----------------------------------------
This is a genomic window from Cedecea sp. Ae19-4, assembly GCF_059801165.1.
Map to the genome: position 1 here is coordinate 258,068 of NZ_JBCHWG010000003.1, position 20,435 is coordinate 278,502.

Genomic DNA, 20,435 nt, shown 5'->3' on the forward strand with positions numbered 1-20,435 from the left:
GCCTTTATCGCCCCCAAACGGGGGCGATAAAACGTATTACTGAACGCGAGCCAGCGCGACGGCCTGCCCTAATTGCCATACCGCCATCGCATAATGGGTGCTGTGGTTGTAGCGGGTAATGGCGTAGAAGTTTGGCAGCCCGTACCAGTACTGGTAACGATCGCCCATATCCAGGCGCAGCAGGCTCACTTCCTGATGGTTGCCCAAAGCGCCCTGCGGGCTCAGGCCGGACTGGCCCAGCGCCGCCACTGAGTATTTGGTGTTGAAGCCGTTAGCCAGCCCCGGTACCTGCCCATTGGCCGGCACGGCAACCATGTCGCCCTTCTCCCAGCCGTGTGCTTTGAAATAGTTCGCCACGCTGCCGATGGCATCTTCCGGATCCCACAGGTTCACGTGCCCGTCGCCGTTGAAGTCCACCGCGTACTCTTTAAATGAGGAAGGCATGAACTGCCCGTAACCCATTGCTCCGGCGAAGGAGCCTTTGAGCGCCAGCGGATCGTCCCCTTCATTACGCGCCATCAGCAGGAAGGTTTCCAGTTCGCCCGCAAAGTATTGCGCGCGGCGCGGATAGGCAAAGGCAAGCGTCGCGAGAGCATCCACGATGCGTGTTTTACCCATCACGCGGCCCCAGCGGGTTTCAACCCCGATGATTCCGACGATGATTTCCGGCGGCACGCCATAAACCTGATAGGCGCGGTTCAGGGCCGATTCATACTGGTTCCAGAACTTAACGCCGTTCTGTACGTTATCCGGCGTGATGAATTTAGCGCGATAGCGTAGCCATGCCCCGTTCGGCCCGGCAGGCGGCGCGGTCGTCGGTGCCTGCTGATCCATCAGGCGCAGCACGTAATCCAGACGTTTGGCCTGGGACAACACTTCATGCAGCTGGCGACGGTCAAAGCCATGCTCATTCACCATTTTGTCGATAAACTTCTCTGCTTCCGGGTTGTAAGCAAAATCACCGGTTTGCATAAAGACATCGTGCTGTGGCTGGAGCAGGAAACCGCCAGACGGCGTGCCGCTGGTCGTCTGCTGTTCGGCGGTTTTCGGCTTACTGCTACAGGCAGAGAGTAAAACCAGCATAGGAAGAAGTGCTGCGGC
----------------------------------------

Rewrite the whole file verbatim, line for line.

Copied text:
This is a genomic window from Cedecea sp. Ae19-4, assembly GCF_059801165.1.
Map to the genome: position 1 here is coordinate 258,068 of NZ_JBCHWG010000003.1, position 20,435 is coordinate 278,502.

Genomic DNA, 20,435 nt, shown 5'->3' on the forward strand with positions numbered 1-20,435 from the left:
GCCTTTATCGCCCCCAAACGGGGGCGATAAAACGTATTACTGAACGCGAGCCAGCGCGACGGCCTGCCCTAATTGCCATACCGCCATCGCATAATGGGTGCTGTGGTTGTAGCGGGTAATGGCGTAGAAGTTTGGCAGCCCGTACCAGTACTGGTAACGATCGCCCATATCCAGGCGCAGCAGGCTCACTTCCTGATGGTTGCCCAAAGCGCCCTGCGGGCTCAGGCCGGACTGGCCCAGCGCCGCCACTGAGTATTTGGTGTTGAAGCCGTTAGCCAGCCCCGGTACCTGCCCATTGGCCGGCACGGCAACCATGTCGCCCTTCTCCCAGCCGTGTGCTTTGAAATAGTTCGCCACGCTGCCGATGGCATCTTCCGGATCCCACAGGTTCACGTGCCCGTCGCCGTTGAAGTCCACCGCGTACTCTTTAAATGAGGAAGGCATGAACTGCCCGTAACCCATTGCTCCGGCGAAGGAGCCTTTGAGCGCCAGCGGATCGTCCCCTTCATTACGCGCCATCAGCAGGAAGGTTTCCAGTTCGCCCGCAAAGTATTGCGCGCGGCGCGGATAGGCAAAGGCAAGCGTCGCGAGAGCATCCACGATGCGTGTTTTACCCATCACGCGGCCCCAGCGGGTTTCAACCCCGATGATTCCGACGATGATTTCCGGCGGCACGCCATAAACCTGATAGGCGCGGTTCAGGGCCGATTCATACTGGTTCCAGAACTTAACGCCGTTCTGTACGTTATCCGGCGTGATGAATTTAGCGCGATAGCGTAGCCATGCCCCGTTCGGCCCGGCAGGCGGCGCGGTCGTCGGTGCCTGCTGATCCATCAGGCGCAGCACGTAATCCAGACGTTTGGCCTGGGACAACACTTCATGCAGCTGGCGACGGTCAAAGCCATGCTCATTCACCATTTTGTCGATAAACTTCTCTGCTTCCGGGTTGTAAGCAAAATCACCGGTTTGCATAAAGACATCGTGCTGTGGCTGGAGCAGGAAACCGCCAGACGGCGTGCCGCTGGTCGTCTGCTGTTCGGCGGTTTTCGGCTTACTGCTACAGGCAGAGAGTAAAACCAGCATAGGAAGAAGTGCTGCGGC